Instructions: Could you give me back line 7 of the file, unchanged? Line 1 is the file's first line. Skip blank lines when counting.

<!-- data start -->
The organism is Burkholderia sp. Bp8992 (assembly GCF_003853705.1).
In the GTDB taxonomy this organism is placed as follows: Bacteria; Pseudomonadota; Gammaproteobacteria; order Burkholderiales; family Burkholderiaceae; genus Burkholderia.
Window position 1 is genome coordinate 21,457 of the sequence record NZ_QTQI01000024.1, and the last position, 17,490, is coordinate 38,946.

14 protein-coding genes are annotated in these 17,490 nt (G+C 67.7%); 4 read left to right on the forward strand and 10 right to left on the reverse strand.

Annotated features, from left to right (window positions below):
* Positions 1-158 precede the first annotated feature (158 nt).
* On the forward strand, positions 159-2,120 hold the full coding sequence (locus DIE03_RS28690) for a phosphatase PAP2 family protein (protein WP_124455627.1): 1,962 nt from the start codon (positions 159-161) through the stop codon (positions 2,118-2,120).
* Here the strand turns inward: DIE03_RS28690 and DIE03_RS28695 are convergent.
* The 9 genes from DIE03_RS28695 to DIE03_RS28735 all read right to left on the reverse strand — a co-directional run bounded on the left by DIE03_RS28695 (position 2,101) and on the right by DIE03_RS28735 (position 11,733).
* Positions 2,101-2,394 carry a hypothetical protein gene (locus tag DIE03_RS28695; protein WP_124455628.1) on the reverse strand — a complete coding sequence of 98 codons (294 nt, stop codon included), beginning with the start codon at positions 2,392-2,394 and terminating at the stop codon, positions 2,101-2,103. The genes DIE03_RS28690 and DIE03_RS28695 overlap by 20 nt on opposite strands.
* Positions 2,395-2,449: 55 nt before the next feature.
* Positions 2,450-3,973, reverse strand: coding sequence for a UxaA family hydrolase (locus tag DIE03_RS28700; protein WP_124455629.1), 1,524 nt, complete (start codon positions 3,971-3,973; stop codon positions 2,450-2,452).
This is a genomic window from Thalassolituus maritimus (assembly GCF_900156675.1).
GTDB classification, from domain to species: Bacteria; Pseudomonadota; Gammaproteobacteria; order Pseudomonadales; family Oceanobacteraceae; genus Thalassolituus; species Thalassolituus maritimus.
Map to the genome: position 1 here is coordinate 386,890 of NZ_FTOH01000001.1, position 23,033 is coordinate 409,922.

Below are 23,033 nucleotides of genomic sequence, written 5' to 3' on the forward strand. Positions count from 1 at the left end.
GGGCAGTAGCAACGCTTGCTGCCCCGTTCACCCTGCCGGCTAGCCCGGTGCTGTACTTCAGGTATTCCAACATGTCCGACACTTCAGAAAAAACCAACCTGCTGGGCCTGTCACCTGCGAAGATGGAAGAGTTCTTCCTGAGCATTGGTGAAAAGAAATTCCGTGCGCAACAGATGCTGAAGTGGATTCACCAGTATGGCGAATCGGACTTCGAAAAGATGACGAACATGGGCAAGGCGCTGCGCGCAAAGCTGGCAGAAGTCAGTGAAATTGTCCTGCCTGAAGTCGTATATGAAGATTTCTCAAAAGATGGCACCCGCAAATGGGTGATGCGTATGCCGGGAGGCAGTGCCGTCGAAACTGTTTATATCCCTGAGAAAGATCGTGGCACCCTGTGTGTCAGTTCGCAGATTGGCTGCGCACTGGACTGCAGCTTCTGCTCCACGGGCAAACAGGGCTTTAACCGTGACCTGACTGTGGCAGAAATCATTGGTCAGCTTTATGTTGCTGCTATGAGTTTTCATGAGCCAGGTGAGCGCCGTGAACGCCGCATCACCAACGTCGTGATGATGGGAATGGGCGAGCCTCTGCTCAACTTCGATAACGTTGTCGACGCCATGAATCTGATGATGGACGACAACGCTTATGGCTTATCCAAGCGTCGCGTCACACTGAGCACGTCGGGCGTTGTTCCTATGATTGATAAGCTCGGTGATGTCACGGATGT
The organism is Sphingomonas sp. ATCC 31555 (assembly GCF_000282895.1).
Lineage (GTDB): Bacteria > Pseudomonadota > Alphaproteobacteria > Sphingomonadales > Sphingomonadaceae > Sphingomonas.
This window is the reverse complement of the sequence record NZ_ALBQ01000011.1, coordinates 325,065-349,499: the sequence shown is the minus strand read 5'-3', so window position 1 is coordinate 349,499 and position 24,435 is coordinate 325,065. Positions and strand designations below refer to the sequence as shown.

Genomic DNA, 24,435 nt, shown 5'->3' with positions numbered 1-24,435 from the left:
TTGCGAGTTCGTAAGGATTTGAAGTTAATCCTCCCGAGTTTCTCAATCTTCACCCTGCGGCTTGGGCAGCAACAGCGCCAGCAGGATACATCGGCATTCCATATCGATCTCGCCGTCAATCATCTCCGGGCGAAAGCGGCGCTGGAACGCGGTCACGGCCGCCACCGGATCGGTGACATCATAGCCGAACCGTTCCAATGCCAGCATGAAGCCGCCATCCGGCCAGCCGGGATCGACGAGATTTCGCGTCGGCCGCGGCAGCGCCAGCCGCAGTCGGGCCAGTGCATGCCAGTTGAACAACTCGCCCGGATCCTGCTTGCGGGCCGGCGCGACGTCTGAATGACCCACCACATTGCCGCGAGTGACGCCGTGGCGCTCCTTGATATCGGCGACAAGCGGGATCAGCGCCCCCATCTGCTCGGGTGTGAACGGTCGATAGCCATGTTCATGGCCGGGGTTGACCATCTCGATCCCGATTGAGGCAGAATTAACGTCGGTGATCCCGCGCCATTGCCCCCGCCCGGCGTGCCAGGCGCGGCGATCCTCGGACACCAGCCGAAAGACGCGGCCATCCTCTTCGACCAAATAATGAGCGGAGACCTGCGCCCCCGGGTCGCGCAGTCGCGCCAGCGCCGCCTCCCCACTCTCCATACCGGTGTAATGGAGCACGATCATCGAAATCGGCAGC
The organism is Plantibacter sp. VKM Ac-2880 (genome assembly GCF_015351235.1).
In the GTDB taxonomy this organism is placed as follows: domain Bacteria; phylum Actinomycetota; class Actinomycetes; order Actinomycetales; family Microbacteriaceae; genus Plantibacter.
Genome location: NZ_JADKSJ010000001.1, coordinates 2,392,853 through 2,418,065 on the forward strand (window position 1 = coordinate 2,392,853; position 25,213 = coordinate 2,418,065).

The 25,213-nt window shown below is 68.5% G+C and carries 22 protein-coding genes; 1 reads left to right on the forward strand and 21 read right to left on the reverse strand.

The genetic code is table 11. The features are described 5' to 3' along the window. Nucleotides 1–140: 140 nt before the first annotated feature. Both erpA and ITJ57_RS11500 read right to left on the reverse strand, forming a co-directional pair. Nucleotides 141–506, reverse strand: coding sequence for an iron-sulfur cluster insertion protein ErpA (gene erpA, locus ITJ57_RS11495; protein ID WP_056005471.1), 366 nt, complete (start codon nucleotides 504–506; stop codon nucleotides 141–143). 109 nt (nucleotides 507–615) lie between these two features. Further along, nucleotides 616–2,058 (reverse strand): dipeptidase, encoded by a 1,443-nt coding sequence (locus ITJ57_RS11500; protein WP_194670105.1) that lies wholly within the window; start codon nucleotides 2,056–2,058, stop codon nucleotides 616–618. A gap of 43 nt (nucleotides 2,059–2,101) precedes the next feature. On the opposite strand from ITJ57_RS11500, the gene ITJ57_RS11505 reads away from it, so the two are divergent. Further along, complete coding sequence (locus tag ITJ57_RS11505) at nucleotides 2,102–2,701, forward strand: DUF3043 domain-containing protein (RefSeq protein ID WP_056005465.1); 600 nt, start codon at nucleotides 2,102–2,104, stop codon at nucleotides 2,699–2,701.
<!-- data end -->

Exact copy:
* On the forward strand, positions 159-2,120 hold the full coding sequence (locus DIE03_RS28690) for a phosphatase PAP2 family protein (protein WP_124455627.1): 1,962 nt from the start codon (positions 159-161) through the stop codon (positions 2,118-2,120).